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Rand Paul to file class action suit against the NSA

Sen. Rand Paul plans to file a class action lawsuit against the NSA over its data collection programs
Sen. Rand Paul, R-Ky., speaks during a hearing on Capitol Hill in Washington, May 21, 2013.
Sen. Rand Paul, R-Ky., speaks during a hearing on Capitol Hill in Washington, May 21, 2013.

Kentucky Republican Sen. Rand Paul announced Friday evening that he plans to lead a class action lawsuit against the government and the National Security Agency over its data collection programs.

Paul claimed on Fox News that since he started collecting signatures six months ago, hundreds of thousands of people have signed on. Paul wants to take his suit to the Supreme Court.

"The question here is whether or not, constitutionally, you can have a single warrant apply to millions of people,” Paul said of the suit. “So we thought, What better way to illustrate the point than having hundreds of thousands of Americans sign up for a class action suit?”

Because of the scope of the NSA's activities, Paul added, "every person in America who has a cell phone would be eligible for this suit."

"We now have several hundred thousand people who want to be part of this suit to say to the government and the NSA, 'No, you can't have our records without our permission or without a warrant specific to an individual.'"

Paul also said that former Virginia Attorney General Ken Cuccinelli, who lost a gubernatorial bid last fall, has signed onto the suit's legal team.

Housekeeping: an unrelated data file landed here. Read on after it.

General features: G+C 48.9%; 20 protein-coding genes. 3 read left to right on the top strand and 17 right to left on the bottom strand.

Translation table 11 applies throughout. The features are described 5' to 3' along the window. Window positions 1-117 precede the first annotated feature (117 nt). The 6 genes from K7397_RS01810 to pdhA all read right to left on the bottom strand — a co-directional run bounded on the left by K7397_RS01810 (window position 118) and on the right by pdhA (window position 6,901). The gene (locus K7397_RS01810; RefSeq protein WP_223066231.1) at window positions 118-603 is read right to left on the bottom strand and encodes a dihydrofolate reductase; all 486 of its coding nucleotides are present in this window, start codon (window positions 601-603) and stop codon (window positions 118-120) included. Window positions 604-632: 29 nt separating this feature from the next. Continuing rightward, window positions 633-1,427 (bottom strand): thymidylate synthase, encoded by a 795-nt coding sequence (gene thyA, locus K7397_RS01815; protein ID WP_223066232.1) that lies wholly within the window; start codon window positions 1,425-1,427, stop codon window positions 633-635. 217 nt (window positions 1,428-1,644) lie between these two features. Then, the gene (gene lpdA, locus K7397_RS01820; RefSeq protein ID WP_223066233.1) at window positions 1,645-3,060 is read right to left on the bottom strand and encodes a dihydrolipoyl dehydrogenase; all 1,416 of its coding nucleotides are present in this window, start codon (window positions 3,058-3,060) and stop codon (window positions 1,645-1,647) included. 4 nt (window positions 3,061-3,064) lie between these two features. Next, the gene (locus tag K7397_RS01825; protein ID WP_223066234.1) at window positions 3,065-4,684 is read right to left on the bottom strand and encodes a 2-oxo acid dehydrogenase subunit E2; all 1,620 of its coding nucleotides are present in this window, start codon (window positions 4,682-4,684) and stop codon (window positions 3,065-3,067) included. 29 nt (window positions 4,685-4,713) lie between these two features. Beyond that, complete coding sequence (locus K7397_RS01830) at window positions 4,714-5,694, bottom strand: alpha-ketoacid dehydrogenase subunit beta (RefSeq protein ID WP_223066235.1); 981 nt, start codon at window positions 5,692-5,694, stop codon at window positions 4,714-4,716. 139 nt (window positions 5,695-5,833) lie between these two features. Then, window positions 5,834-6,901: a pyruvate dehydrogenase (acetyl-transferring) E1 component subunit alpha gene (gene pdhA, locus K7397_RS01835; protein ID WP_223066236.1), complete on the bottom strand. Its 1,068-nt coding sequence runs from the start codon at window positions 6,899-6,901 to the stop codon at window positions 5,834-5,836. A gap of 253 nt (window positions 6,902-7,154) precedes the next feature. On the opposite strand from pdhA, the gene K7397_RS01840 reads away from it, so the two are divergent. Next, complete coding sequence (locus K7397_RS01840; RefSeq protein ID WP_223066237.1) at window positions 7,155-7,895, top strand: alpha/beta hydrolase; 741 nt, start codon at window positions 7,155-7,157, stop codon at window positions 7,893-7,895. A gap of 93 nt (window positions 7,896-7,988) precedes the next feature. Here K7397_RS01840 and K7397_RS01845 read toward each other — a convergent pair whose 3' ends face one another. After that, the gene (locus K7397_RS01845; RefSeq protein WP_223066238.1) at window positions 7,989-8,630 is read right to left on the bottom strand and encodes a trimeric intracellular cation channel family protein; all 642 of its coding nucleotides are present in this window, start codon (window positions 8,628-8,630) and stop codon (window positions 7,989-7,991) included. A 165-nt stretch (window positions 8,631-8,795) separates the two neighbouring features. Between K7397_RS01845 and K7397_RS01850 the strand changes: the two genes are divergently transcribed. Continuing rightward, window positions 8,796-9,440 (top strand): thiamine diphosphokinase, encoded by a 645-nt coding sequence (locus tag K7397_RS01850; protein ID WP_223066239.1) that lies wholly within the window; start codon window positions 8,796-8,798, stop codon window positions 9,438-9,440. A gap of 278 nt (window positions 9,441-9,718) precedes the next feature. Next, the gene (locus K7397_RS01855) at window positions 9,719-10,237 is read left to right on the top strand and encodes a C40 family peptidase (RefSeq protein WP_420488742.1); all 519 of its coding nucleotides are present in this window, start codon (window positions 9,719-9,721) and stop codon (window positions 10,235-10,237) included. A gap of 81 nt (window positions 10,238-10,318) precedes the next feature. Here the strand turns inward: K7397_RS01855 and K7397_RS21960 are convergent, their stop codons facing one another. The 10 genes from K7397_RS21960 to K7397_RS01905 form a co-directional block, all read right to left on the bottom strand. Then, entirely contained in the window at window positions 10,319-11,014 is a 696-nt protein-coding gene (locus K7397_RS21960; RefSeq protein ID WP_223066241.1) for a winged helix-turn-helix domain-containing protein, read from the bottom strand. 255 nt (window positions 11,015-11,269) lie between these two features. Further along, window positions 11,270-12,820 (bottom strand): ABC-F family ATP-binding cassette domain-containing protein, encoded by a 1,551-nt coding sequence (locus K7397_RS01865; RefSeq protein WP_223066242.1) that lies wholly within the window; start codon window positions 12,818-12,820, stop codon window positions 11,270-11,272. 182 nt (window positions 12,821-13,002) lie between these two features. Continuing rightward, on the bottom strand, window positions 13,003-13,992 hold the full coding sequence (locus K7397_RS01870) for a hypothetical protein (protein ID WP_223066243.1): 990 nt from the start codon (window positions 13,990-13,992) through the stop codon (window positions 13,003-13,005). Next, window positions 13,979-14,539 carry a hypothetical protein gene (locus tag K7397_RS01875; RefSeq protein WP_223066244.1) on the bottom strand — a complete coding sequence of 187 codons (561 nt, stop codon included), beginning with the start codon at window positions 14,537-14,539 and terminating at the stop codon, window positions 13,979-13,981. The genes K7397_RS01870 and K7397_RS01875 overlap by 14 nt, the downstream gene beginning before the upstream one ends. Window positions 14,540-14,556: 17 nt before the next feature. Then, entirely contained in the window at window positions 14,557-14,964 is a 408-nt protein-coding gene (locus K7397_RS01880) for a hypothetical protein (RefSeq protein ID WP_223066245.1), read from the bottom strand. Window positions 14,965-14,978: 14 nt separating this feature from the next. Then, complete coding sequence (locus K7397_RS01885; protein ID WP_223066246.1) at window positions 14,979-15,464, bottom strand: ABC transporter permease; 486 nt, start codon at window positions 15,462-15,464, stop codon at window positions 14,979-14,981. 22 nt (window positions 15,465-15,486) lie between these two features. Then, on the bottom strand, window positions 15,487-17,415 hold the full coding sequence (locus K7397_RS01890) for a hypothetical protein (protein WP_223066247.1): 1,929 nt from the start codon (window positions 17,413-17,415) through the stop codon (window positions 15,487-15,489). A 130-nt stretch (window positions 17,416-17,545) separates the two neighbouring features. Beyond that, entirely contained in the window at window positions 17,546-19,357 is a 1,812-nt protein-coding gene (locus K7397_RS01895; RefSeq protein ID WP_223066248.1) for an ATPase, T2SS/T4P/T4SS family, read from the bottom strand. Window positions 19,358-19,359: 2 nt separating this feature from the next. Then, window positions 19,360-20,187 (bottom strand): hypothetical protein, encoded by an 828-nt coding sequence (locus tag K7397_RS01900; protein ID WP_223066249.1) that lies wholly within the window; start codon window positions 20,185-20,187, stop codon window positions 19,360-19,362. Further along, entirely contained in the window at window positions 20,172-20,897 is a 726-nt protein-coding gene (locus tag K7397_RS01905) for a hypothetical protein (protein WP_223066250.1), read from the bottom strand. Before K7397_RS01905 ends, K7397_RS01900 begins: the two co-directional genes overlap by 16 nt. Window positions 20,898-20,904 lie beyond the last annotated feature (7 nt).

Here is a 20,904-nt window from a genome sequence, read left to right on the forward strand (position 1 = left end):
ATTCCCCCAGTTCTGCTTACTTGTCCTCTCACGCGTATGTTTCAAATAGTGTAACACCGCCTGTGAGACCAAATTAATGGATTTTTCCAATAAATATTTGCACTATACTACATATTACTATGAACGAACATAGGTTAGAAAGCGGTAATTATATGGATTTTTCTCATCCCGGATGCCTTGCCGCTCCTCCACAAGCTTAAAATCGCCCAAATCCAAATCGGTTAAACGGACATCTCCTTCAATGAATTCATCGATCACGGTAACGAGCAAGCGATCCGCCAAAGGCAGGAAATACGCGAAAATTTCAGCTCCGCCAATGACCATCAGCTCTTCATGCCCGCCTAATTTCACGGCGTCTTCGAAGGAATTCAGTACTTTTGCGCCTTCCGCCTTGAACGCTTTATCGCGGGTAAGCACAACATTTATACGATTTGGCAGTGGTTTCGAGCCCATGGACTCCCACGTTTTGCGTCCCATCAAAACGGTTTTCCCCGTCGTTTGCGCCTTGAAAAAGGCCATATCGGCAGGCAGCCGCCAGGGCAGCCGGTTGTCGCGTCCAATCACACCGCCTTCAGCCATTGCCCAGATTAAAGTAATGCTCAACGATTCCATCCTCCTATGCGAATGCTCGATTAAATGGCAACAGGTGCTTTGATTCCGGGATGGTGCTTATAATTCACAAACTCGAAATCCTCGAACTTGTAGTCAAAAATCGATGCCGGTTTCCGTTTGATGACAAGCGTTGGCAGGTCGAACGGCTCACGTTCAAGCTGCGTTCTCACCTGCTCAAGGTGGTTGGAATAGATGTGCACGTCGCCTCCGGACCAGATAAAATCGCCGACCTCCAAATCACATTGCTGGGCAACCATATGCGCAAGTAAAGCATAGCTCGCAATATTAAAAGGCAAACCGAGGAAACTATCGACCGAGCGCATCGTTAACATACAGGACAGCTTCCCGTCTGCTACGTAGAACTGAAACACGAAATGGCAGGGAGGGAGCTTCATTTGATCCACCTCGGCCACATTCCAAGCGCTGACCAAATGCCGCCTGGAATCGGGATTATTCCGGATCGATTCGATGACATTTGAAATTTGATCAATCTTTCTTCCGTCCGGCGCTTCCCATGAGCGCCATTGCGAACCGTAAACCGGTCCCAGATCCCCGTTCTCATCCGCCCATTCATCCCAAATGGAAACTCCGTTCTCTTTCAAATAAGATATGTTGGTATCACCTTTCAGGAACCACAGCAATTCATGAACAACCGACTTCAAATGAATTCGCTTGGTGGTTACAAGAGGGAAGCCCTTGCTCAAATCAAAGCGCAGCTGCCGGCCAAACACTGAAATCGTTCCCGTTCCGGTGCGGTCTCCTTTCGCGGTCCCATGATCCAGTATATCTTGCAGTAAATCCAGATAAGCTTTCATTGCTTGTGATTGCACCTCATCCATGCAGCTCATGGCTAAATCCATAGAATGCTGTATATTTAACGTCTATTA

Paul's announcement came the same day that the U.S. Foreign Intelligence Surveillance Court renewed the government's authority to collect Americans' telephone data for another 90 days.

Also on Friday, Vermont Independent Sen. Bernie Sanders sent a letter to the director of the National Security Agency asking if the NSA is or has ever spied on members of Congress or other elected officials.

"'Spying’ would include gathering metadata on calls made from official or personal phones, content from websites visited or emails sent, or collecting any other data from a third party not made available to the general public in the regular course of business," Sanders said in the letter.

The NSA responded to Sanders' letter on Saturday in a statement to The Guardian, in which the agency did not deny gathering the communications of U.S. lawmakers. "Members of Congress have the same privacy protections as all US persons," the statement said.

“We are reviewing Senator Sanders’s letter now, and we will continue to work to ensure that all members of Congress, including Senator Sanders, have information about NSA’s mission, authorities, and programs to fully inform the discharge of their duties," the agency said, according to The Guardian’s report.


When asked by "Hannity" guest host Eric Bolling whether he thought he had been spied on, Sen. Paul said, "I don't really think so, but I think the potential for the abuse exists."

Both Sanders and Paul have introduced legilsation that would curtail the NSA's powers.